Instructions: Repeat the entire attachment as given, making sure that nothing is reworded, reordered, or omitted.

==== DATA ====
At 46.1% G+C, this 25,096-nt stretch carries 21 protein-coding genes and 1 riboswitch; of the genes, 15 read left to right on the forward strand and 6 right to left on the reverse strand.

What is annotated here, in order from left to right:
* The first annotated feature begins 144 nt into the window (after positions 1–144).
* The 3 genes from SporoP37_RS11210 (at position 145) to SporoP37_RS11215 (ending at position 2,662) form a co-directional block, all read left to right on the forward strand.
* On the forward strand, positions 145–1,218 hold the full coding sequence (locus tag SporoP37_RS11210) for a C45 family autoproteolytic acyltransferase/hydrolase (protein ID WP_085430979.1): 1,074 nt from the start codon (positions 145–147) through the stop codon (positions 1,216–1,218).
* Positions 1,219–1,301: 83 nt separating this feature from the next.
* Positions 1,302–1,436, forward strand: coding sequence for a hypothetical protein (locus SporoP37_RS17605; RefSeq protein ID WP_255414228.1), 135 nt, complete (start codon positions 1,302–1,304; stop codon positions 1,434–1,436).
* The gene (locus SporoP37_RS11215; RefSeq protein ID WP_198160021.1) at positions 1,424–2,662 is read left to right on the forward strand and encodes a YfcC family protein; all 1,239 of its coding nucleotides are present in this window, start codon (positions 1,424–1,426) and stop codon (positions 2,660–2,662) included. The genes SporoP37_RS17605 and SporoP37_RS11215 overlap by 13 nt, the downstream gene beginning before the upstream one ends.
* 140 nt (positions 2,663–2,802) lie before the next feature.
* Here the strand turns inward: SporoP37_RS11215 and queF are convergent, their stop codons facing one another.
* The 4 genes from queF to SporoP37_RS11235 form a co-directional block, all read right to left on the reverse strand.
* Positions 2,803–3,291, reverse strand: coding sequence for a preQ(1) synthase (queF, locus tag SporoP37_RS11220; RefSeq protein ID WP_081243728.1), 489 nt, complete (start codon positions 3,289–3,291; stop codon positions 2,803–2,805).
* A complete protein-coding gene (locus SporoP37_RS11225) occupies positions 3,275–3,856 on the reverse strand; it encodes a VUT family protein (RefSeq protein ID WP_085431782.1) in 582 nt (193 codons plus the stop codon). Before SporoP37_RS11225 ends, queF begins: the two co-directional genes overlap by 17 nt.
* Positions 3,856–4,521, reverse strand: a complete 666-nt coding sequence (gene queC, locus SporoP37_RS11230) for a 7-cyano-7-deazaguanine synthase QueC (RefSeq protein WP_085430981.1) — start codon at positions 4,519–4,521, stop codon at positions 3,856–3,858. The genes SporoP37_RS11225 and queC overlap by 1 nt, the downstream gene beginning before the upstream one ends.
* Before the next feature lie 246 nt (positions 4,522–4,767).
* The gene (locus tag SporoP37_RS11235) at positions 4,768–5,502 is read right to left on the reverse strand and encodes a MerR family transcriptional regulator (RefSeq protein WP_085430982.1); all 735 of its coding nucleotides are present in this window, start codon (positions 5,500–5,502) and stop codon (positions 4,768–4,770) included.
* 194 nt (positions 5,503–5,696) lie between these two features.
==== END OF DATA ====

At 46.1% G+C, this 25,096-nt stretch carries 21 protein-coding genes and 1 riboswitch; of the genes, 15 read left to right on the forward strand and 6 right to left on the reverse strand.

What is annotated here, in order from left to right:
* The first annotated feature begins 144 nt into the window (after positions 1–144).
* The 3 genes from SporoP37_RS11210 (at position 145) to SporoP37_RS11215 (ending at position 2,662) form a co-directional block, all read left to right on the forward strand.
* On the forward strand, positions 145–1,218 hold the full coding sequence (locus tag SporoP37_RS11210) for a C45 family autoproteolytic acyltransferase/hydrolase (protein ID WP_085430979.1): 1,074 nt from the start codon (positions 145–147) through the stop codon (positions 1,216–1,218).
* Positions 1,219–1,301: 83 nt separating this feature from the next.
* Positions 1,302–1,436, forward strand: coding sequence for a hypothetical protein (locus SporoP37_RS17605; RefSeq protein ID WP_255414228.1), 135 nt, complete (start codon positions 1,302–1,304; stop codon positions 1,434–1,436).
* The gene (locus SporoP37_RS11215; RefSeq protein ID WP_198160021.1) at positions 1,424–2,662 is read left to right on the forward strand and encodes a YfcC family protein; all 1,239 of its coding nucleotides are present in this window, start codon (positions 1,424–1,426) and stop codon (positions 2,660–2,662) included. The genes SporoP37_RS17605 and SporoP37_RS11215 overlap by 13 nt, the downstream gene beginning before the upstream one ends.
* 140 nt (positions 2,663–2,802) lie before the next feature.
* Here the strand turns inward: SporoP37_RS11215 and queF are convergent, their stop codons facing one another.
* The 4 genes from queF to SporoP37_RS11235 form a co-directional block, all read right to left on the reverse strand.
* Positions 2,803–3,291, reverse strand: coding sequence for a preQ(1) synthase (queF, locus tag SporoP37_RS11220; RefSeq protein ID WP_081243728.1), 489 nt, complete (start codon positions 3,289–3,291; stop codon positions 2,803–2,805).
* A complete protein-coding gene (locus SporoP37_RS11225) occupies positions 3,275–3,856 on the reverse strand; it encodes a VUT family protein (RefSeq protein ID WP_085431782.1) in 582 nt (193 codons plus the stop codon). Before SporoP37_RS11225 ends, queF begins: the two co-directional genes overlap by 17 nt.
* Positions 3,856–4,521, reverse strand: a complete 666-nt coding sequence (gene queC, locus SporoP37_RS11230) for a 7-cyano-7-deazaguanine synthase QueC (RefSeq protein WP_085430981.1) — start codon at positions 4,519–4,521, stop codon at positions 3,856–3,858. The genes SporoP37_RS11225 and queC overlap by 1 nt, the downstream gene beginning before the upstream one ends.
* Before the next feature lie 246 nt (positions 4,522–4,767).
* The gene (locus tag SporoP37_RS11235) at positions 4,768–5,502 is read right to left on the reverse strand and encodes a MerR family transcriptional regulator (RefSeq protein WP_085430982.1); all 735 of its coding nucleotides are present in this window, start codon (positions 5,500–5,502) and stop codon (positions 4,768–4,770) included.
* 194 nt (positions 5,503–5,696) lie between these two features.